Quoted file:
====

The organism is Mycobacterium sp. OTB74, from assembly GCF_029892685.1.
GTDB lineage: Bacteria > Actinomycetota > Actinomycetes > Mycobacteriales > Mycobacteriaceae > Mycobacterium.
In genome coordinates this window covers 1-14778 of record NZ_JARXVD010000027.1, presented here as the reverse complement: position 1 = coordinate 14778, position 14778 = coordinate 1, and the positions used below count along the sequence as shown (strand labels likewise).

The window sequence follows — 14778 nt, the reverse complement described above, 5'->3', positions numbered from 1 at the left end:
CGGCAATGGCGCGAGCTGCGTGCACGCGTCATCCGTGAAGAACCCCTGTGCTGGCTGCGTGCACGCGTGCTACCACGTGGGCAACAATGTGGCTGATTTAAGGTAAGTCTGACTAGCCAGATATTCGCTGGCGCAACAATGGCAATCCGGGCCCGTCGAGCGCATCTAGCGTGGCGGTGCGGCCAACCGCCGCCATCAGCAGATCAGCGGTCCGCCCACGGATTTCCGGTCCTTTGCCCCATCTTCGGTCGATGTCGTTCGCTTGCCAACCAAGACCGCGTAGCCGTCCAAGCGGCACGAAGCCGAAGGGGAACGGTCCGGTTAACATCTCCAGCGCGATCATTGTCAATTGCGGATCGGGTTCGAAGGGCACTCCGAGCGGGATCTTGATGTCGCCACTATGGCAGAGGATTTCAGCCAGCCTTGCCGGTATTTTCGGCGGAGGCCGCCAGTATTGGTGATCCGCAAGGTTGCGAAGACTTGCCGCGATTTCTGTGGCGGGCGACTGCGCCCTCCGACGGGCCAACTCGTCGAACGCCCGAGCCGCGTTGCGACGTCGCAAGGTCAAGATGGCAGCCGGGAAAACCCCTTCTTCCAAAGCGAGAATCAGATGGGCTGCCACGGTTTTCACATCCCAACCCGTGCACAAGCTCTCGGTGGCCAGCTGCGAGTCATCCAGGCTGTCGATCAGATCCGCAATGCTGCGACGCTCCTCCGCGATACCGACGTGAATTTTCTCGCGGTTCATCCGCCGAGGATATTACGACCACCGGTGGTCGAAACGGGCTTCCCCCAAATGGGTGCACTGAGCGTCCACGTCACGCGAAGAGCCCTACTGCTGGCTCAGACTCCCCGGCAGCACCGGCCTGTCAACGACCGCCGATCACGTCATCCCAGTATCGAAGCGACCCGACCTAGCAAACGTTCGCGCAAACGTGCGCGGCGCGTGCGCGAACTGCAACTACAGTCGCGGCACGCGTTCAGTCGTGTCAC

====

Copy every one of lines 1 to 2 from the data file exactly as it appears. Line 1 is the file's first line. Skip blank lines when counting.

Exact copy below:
The organism is Mycobacterium sp. OTB74, from assembly GCF_029892685.1.
GTDB lineage: Bacteria > Actinomycetota > Actinomycetes > Mycobacteriales > Mycobacteriaceae > Mycobacterium.